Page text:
Chesapeake Virginia Culture

The coastal city of Chesapeake, Virginia has a long history as one of the most popular tourist destinations in the United States. It is located on the east coast of the Atlantic coast of Virginia, north of Norfolk, Virginia, and stretches to the rural border with North Carolina. Ches Bayou: Ches theapeake is located on a small stretch of coast between Norfolk and the Atlantic Ocean, about 60 miles east of Richmond, and also on the southern border of New Jersey and New York City, but extends to the rural borders of Northern Virginia and the state of Maryland.

The bay's 200 miles touch three states: Maryland, Virginia and Delaware, and its tributaries stretch as far as New York, where you'll find the ancient headwaters of the Susquehanna River. Covering 64,000 square miles, the land that flows into the bay is known as the Chesapeake Bay Watershed, the largest catchment area of its kind in the United States and includes the states of Virginia, Maryland and North Carolina, as well as parts of New Jersey and New Hampshire. It covers a total of 2.2 million acres, which is more than half the size of Rhode Island.

The Chesapeake is making its way to neighboring cities like Baltimore, Washington, D.C. and Richmond, Virginia, as well as neighboring Norfolk, Va., and as far as Virginia Beach.

Those who want to live off the beaten track must go to Virginia Beach, the self-proclaimed "Blue Crab Capital of the World." It is formally and politically divided into two regions: the Chesapeake Bay and the West Coast of Virginia. While the Hampton Roads continue to be bustling, check out Norfolk, where the Waterside shopping and entertainment complex is located. Next is the West Coast of Southern Virginia, which begins at the eastern tip of what lies between the city of Norfolk and its sister city of Richmond, Va., and continues south to Norfolk.

You can also explore the Chesapeake Bay National Historical Park, where you can discover the history of the people and places that have shaped our nation.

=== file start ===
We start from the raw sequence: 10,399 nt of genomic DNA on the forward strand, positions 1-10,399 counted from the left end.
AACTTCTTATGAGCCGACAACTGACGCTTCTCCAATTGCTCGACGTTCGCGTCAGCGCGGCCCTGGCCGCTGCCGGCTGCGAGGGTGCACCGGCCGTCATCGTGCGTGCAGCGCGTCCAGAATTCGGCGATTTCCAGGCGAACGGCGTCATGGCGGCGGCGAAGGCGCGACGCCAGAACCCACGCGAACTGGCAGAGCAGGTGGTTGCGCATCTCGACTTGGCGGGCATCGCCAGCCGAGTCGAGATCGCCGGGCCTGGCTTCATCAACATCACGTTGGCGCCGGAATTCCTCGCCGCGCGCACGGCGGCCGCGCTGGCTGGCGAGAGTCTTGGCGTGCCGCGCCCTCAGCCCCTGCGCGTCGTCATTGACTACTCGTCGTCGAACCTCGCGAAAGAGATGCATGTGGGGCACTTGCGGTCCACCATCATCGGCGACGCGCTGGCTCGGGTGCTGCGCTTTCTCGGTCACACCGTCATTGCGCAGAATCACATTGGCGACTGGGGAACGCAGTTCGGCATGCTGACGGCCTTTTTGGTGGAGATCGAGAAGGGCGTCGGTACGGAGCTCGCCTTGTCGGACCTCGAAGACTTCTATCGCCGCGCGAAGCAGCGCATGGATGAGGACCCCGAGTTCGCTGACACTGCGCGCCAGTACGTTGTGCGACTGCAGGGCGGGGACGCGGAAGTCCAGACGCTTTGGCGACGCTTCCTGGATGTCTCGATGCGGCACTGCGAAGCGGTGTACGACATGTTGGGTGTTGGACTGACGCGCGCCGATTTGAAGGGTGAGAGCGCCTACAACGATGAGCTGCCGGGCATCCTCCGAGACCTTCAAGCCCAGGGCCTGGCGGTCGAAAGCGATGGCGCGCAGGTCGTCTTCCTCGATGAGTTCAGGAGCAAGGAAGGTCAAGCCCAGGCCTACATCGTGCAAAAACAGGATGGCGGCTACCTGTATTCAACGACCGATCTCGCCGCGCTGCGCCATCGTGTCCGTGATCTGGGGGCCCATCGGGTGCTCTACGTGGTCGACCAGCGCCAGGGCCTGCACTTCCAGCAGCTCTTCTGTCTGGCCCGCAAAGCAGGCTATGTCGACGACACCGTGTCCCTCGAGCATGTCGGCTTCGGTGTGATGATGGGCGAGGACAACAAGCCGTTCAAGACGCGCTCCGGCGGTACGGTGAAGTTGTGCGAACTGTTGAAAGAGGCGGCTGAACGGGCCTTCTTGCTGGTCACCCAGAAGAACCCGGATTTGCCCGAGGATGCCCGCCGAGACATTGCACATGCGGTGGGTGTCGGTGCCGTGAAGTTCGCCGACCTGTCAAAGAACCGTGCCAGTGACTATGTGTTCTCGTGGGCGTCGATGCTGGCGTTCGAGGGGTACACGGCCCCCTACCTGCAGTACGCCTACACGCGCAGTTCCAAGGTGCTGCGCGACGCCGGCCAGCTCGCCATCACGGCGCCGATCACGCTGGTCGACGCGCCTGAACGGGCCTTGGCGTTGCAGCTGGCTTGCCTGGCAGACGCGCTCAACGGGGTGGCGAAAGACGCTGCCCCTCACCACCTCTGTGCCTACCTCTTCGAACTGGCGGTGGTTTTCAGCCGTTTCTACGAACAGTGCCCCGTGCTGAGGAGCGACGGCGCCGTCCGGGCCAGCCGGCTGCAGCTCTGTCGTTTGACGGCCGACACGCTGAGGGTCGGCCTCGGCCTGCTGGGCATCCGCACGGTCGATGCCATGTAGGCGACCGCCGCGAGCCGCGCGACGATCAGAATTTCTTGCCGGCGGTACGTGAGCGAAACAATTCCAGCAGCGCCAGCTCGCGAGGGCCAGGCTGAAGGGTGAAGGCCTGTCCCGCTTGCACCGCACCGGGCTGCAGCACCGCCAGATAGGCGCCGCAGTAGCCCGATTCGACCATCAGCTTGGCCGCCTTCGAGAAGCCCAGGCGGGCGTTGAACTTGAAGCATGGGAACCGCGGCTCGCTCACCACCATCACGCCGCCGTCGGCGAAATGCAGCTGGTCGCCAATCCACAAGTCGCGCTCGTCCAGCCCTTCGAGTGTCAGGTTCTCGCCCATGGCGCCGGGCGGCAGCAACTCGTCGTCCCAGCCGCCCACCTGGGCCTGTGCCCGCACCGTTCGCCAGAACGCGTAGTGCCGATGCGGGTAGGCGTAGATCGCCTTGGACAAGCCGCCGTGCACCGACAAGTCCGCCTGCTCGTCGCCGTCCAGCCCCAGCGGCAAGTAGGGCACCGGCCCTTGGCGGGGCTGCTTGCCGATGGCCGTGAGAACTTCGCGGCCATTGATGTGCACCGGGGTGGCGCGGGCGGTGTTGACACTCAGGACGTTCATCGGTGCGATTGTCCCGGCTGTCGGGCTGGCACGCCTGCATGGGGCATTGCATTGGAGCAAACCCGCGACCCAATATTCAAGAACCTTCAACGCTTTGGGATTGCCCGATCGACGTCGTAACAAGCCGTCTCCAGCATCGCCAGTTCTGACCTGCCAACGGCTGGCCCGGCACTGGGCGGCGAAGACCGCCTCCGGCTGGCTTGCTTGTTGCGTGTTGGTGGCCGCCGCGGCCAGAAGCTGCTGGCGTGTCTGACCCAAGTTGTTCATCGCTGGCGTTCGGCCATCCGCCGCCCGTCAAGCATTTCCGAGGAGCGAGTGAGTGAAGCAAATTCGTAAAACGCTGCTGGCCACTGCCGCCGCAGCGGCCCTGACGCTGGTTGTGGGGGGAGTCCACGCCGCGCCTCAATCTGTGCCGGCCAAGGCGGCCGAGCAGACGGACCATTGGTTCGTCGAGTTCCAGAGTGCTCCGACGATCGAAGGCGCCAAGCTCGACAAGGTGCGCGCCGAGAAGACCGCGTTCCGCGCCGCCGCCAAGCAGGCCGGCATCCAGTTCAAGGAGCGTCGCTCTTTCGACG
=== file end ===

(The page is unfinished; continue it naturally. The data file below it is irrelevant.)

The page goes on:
The Chesapeake region was the first area to be settled during the colonial era, when settlement along the coast began. The second large area colonized by the English in the second half of the 17th century was different from its predecessor in many ways, from the establishment of a commercially oriented Ches theapeake tobacco colony to the development of agriculture and trade.

In the so-called border states, dependence on slavery was relatively low, allowing President Abraham Lincoln to keep Maryland in the Union, even though many Marylanders fought in Southern regiments. Union loyalists were prayed to the West, where wheat was the main crop, where several counties split from the Old Dominion to form West Virginia in 1864. Most Maryland farmers switched to wheat long before the Civil War, and many of the most successful farmers in Virginia and other parts of Maryland stopped growing tobacco, as did most of their neighbors, giving the Chesapeake a much more diverse economy.

In the 1690s, to counter the resulting image of rusticity, Governor Francis Nicholson of Virginia ordered the creation of a new state of Maryland, the Chesapeake Bay State Park. Incumbent Maryland included the boundaries already assigned to Virginia, which affected the already established plantation trade. As a result, both Maryland and Virginia imposed a host of new restrictions on commercial crab fishing in and around the bay in 2008, and imposed new rules on fishing for crabs and other marine life such as oysters.

The northern part of the growing town of Norfolk began to develop as a suburb of South Norfolk, while most of the area had retained its rural atmosphere at the beginning of the 20th century. Aquarians from Maryland and Virginia resented the invasion from outsiders and long harvested bay oysters. To discourage the colonies in Maryland who were fighting for the same land, a Virginian, John Butler, took a small sailing ship sailing from Chesapeake Bay to Maryland and brought it to Kent County, Virginia, near what is now Annapolis.

The English economy improved in the 1650s, new colonies were opened, and foresters procured deerskin and Indian slaves to carry the tide of Indian culture back to the interior of Virginia. With colonies now established along the coast in Virginia, Maryland, and elsewhere, piracy began to take root in Chesapeake. The supply of servants in Ches Bay declined with the rising prices of servants, but the demand for servants did not.

Baltimore, Richmond and Norfolk grew with increasing shipbuilding and industrialization. In the 1920s, World War I fuelled the region's prosperity and the shipyards of Newport News, Norfolk, were bustling. Norfolk and Baltimore were important departure airports for troops during the war, as well as for the U.S. Army and Navy, the Navy and the Marine Corps.

More About Chesapeake

More About Chesapeake